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Chris Gay: Marriage still special at 15th anniversary

Posted: April 26, 2017 - 1:07am

It's been a while, but I still remember my first date with my wife.

It was Dec. 27, 1999. That happened to be the wedding anniversary of my deceased grandparents. Risa and I went to the movie theater and saw The Talented Mr. Ripley starring Matt Damon. We both hated the film. That movie is in my cinematic cellar, along with The Mosquito Coast, which featured one of my favorite actors (Harrison Ford).

Later, we ate at Fazoli's and talked and talked. Rule of thumb: On your first date, you don't want to go too fancy. Then you have nowhere to go from there.

Anyway, the date went well. It went so well, we're still together after all these years.

In one day, April 27 will roll around once again. The number 27 has always been my favorite. My birthday is Feb. 27. My wife's birthday is exactly nine months later - Nov. 27. And our dating anniversary is one month afterward.

After dating for a year and a half, Risa knew I was getting ready to propose to her. We went out for supper at a decent restaurant July 27. I slow-played her. I wasn't ready to get engaged just yet. The main reason? I hadn't talked with her mother. Maybe I'm old-fashioned, but that seemed like the right thing to do. So I took her mother, Bonnie, to lunch, showed her the ring and got permission. It was an alley-oop, slam dunk.

On that Friday night, it was a disaster. Risa was thinking it was proposal time; I wasn't ready. It would have been too obvious to have gotten engaged July 27. Besides, I had to keep her guessing.

On a Monday in August, I pulled off the surprise. I left work early and headed to her apartment. I laid one rose on the doormat. Then, I made a path to the bedroom, where the ring rested on a plush frog I bought her when she got sick when we first started dating. When she arrived from work, she got out of the car and told her best friend she'd call her back.

She said yes, called her friend back and we went to eat at Michael's, a piano bar that used to exist near the corner of Boy Scout and Washington roads. That was a bit of an upgrade over Fazoli's. (We're still waiting for Fazoli's to return to the Augusta area.)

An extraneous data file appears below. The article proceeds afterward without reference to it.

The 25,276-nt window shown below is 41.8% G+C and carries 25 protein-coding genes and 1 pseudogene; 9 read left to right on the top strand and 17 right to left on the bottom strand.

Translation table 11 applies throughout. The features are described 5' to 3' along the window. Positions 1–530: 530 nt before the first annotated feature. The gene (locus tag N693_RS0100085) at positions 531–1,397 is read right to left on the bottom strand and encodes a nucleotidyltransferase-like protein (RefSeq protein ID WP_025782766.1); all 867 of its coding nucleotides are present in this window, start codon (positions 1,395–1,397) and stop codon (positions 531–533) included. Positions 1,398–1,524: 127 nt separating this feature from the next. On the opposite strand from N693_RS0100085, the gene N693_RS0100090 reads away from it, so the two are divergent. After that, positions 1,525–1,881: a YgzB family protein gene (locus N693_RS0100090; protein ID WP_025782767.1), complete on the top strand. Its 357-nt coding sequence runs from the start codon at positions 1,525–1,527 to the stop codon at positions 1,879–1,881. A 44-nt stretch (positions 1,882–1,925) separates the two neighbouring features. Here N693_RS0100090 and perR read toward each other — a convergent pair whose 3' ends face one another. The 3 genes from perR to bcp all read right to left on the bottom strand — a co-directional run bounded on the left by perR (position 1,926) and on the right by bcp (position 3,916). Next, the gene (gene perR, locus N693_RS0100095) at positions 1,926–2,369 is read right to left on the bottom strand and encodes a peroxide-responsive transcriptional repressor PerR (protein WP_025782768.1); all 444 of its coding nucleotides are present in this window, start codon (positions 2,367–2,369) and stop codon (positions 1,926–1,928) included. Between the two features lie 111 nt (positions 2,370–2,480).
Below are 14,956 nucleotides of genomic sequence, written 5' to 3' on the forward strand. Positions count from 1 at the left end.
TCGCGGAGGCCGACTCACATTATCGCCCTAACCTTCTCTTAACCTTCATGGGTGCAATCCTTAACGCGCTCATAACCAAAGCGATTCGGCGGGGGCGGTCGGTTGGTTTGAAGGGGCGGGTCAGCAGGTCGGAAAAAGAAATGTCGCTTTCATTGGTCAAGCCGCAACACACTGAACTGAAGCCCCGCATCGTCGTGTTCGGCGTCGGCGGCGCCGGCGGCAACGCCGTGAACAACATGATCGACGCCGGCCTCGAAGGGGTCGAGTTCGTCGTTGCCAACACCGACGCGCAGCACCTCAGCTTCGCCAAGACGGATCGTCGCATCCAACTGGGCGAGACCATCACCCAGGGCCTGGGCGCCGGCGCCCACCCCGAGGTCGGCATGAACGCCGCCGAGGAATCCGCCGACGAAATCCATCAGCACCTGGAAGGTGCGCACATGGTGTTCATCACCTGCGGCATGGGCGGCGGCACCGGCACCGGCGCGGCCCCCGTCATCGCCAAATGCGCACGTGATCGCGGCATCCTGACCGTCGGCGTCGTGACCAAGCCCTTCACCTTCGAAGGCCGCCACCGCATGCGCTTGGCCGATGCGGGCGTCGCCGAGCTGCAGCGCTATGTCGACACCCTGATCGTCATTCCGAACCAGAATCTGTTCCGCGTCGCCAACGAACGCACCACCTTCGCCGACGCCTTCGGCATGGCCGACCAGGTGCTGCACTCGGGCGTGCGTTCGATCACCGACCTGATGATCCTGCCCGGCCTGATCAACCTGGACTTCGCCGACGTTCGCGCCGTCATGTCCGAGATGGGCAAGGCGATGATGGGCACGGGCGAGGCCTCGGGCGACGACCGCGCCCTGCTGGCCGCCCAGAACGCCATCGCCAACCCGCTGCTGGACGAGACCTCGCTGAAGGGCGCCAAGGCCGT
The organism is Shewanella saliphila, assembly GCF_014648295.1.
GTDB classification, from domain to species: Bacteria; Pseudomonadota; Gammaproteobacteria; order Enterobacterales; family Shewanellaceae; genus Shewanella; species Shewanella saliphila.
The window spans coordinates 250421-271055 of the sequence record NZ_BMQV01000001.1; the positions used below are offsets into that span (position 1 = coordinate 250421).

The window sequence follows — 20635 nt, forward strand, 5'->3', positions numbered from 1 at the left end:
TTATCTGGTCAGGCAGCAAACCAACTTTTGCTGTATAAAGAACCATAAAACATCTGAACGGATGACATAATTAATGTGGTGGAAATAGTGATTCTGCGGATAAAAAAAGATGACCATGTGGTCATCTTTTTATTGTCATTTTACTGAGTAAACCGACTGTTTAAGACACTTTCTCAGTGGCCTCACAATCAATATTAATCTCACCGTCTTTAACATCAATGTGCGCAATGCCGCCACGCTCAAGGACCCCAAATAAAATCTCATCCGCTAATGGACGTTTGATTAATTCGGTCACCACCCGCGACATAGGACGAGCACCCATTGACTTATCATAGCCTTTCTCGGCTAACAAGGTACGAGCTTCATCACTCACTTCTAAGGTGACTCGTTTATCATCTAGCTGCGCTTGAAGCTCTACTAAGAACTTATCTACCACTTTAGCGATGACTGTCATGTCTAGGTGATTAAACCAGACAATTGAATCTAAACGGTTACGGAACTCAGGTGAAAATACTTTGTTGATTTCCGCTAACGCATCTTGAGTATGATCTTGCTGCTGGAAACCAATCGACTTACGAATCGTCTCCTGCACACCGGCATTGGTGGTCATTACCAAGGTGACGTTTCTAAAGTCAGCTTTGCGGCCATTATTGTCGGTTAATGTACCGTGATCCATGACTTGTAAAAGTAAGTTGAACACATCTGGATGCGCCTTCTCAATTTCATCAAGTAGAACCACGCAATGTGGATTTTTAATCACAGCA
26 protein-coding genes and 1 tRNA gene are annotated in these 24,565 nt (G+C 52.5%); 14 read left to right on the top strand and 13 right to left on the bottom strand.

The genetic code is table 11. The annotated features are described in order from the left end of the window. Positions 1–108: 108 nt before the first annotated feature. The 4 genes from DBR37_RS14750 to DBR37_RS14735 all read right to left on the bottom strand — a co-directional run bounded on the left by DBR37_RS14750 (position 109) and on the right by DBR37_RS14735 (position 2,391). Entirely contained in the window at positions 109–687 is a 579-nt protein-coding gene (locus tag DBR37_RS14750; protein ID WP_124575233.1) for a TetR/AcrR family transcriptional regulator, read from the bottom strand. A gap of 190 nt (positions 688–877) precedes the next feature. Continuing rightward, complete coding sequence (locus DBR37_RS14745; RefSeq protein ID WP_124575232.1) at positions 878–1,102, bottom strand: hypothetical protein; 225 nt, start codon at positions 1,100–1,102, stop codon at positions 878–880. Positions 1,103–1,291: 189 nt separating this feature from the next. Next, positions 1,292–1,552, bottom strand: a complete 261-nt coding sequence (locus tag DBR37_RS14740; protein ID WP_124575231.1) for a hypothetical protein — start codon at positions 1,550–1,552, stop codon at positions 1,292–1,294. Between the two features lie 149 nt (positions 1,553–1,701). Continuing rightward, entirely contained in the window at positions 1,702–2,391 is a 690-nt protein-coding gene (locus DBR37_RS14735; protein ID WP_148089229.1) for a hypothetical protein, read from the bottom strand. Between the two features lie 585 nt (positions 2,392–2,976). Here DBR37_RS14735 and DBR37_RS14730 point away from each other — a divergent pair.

I've often wondered how many people get engaged on a Monday in August. Valentine's Day? Christmas? New Year's Eve? How cliché.

Our life together certainly hasn't been stale. Thursday (April 27) marks our 15th anniversary together. It's been a fast, wonderful ride. We've been true to each other in good times and in bad, in sickness and in health. And we've lived through some poor times and some not-as-poor ones, too. (We're still waiting on the "for richer" part.)

We bought our first house a year after our wedding - we've been in it ever since. It's not our dream home, but we love the west Augusta location. It's much easier getting around town where we live than in many places in Columbia County. Sorry, guys.

A year and a half after Risa and I got married, in the wee hours of Sept. 12, 2003, her mother unexpectedly died at age 53. She was so young, so full of life. We miss her greatly.

One month later, we got a call that my father-in-law, who was living in south Florida, needed heart surgery. It was the proverbial "When it rains, it pours" scenario. Fortunately, Abe made it through, despite all his other ailments. He died last year, but I'm happy he was able to live another 13 years and see his grandchildren.

A few years into our marriage, Risa and I learned we were having difficulty getting pregnant. Could anything else go wrong? We eventually went to a reproductive specialist, Edouard Servy. His daughter played basketball for Augusta State in the late 1990s.

Dr. Servy started us on an artificial insemination program. The first two times? Failure. Frustrated, Risa said if the third time didn't work we'd have to look into the next step - the much more expensive in vitro fertilization. If that didn't work, we'd thought about adoption. We were going to have children, one way or the other.

The proverbial third time worked. We learned she was pregnant in March 2005. We were so excited, we went to the store and bought another pregnancy test just to be sure. Risa went to her next doctor's appointment Thursday of Masters Week. (I'm still in disbelief that people work regular, non-golf-related jobs that week.)

I couldn't make the appointment because I had to be at Augusta National Golf Club, covering the tournament. I pulled into the parking lot, the car tires crashing into the gravel when she called me. Risa yelled: "We're having triplets!" I responded: "Do what?" The rest of the day was a blur.

Since then, we've done our best to be loving parents to our two daughters and son. And in the past decade, we've tried to take some time for ourselves. On one occasion, Risa and I went ziplining in 2012 in the North Carolina mountains. It was a fun few hours.

Not every day is a ziplining day. Life can't be exciting 100 percent of the time. But if you find the right person, life can be enjoyable almost 100 percent of the time, even if there are daily, mundane items, like dishes to wash, clothes to clean.

A coach's wife has to be a special person, because coaches spend a lot of time at school, a lot of time with other people's children. A sports writer's wife has to be a special person, too, because many nights there's something going on that has to be covered, especially in spring.

Risa is a special, loving person. She's a great friend to others, a fantastic mother to our children. Most of all, she's a wonderful wife. Happy anniversary, sweetheart! Here's to another 15 years and beyond.

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